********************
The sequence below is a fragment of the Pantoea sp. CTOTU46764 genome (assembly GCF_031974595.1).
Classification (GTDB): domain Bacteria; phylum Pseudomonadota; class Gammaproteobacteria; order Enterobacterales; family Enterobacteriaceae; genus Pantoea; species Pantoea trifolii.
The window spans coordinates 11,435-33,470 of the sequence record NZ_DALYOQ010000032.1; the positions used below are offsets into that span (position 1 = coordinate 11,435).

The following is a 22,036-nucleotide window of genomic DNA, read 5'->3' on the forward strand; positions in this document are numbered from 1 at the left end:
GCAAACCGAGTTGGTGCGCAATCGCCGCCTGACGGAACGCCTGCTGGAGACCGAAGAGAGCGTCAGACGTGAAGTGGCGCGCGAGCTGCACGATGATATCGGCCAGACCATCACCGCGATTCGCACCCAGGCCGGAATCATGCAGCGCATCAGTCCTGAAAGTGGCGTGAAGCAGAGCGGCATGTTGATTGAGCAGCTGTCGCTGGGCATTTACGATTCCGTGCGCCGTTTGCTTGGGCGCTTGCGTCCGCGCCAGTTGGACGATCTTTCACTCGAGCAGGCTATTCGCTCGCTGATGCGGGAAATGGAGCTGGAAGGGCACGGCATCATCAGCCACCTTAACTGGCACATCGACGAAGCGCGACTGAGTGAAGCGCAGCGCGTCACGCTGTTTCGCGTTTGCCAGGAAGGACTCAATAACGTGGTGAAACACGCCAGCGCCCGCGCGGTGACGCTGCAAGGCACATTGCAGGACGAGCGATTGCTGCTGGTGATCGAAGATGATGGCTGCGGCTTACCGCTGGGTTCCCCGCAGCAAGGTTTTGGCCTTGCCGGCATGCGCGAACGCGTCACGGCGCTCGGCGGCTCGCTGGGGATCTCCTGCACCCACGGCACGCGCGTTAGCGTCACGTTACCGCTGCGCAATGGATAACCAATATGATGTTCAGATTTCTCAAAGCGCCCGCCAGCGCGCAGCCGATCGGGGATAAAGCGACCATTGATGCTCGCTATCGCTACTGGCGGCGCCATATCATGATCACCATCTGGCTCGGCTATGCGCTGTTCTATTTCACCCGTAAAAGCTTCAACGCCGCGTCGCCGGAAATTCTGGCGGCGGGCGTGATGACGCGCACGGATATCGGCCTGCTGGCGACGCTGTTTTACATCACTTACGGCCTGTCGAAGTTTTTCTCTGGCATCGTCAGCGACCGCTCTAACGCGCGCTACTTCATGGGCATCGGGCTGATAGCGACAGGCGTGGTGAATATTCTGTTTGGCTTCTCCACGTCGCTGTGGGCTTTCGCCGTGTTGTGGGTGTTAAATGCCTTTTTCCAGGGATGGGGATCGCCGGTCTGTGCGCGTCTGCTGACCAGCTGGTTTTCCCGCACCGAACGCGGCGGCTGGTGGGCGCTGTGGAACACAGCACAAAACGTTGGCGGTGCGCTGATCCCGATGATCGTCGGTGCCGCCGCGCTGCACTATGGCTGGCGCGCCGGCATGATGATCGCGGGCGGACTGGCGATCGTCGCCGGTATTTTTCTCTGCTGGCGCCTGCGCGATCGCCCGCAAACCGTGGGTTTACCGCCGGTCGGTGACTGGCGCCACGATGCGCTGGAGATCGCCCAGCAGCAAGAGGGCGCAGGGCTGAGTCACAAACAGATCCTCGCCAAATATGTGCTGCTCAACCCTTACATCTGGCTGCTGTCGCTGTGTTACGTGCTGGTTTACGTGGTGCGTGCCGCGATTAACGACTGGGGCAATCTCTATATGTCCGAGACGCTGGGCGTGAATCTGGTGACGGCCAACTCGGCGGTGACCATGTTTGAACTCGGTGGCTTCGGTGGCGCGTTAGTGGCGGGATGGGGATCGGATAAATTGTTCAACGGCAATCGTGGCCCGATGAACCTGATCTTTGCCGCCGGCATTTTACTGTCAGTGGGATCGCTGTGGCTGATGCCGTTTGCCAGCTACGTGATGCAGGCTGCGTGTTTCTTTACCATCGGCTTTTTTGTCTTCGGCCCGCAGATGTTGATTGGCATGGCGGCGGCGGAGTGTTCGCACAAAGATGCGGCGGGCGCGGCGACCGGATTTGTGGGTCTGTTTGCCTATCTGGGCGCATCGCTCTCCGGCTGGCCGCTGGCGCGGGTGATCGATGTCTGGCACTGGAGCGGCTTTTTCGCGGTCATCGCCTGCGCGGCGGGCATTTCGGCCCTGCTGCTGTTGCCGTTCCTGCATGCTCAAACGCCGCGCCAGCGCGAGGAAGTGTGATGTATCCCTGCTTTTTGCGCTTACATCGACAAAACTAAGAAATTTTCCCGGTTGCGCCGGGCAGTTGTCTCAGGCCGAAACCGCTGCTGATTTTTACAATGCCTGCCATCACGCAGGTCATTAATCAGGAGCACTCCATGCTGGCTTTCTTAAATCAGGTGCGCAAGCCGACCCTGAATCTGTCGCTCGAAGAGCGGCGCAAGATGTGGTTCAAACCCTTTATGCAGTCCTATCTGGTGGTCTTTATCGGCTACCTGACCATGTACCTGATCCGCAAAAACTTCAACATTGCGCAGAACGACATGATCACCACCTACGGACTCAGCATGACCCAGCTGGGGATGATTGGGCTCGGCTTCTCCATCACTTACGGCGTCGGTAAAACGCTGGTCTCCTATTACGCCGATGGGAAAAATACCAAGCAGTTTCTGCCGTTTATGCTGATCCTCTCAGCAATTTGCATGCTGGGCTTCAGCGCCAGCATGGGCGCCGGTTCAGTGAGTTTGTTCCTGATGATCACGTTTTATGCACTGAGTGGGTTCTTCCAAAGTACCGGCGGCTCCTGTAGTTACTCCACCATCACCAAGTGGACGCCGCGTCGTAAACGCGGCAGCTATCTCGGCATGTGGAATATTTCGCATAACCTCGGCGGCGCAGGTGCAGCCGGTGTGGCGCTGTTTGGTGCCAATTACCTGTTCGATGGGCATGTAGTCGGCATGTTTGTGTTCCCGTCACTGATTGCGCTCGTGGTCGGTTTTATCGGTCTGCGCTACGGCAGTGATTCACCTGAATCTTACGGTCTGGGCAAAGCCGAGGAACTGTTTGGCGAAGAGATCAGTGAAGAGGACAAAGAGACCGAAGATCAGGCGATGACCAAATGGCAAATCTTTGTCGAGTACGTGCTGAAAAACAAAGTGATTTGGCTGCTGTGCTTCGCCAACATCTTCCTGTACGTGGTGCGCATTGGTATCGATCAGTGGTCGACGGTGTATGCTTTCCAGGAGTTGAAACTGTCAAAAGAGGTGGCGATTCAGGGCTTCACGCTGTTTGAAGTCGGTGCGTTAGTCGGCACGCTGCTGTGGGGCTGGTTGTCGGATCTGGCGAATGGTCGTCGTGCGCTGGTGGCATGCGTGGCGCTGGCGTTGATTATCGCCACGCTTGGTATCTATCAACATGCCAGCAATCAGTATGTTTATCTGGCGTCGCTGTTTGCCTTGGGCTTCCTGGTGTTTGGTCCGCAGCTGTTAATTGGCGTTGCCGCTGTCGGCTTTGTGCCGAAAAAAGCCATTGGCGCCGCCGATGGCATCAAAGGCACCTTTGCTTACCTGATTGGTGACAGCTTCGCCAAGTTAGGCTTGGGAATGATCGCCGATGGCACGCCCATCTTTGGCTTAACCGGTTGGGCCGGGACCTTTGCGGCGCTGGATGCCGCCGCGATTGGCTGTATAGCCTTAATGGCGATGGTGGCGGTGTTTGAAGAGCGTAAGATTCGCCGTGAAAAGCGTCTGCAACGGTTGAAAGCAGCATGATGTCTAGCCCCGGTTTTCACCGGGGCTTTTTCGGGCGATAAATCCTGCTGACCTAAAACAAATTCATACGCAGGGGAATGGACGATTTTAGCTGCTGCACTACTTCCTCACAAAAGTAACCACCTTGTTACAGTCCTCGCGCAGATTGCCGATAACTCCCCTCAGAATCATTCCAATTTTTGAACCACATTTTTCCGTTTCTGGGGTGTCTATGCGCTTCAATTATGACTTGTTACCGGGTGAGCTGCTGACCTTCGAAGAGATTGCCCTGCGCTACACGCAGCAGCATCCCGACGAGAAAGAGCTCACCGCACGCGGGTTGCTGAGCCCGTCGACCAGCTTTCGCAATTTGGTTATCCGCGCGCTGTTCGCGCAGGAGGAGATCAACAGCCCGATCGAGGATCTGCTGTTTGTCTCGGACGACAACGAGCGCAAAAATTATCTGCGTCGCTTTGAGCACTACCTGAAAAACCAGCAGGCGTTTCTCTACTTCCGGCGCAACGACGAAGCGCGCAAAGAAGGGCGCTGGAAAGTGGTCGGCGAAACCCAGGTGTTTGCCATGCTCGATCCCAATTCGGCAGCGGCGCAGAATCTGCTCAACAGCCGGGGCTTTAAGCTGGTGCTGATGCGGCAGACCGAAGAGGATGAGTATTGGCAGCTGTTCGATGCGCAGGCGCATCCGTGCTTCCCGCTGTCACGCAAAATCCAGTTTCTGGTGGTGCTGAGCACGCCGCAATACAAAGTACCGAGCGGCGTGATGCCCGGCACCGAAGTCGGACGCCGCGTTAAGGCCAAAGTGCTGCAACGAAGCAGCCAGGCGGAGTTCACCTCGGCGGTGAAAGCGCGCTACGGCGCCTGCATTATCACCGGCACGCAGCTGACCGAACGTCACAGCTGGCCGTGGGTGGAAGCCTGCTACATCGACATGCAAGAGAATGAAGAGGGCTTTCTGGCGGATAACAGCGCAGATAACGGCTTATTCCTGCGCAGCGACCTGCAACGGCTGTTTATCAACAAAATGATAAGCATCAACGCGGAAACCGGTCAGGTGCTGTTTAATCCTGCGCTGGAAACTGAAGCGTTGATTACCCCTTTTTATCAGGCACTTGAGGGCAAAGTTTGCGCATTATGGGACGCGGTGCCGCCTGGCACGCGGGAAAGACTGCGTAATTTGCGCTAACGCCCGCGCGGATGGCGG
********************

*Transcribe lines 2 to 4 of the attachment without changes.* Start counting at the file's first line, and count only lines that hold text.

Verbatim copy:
Classification (GTDB): domain Bacteria; phylum Pseudomonadota; class Gammaproteobacteria; order Enterobacterales; family Enterobacteriaceae; genus Pantoea; species Pantoea trifolii.
The window spans coordinates 11,435-33,470 of the sequence record NZ_DALYOQ010000032.1; the positions used below are offsets into that span (position 1 = coordinate 11,435).

The following is a 22,036-nucleotide window of genomic DNA, read 5'->3' on the forward strand; positions in this document are numbered from 1 at the left end: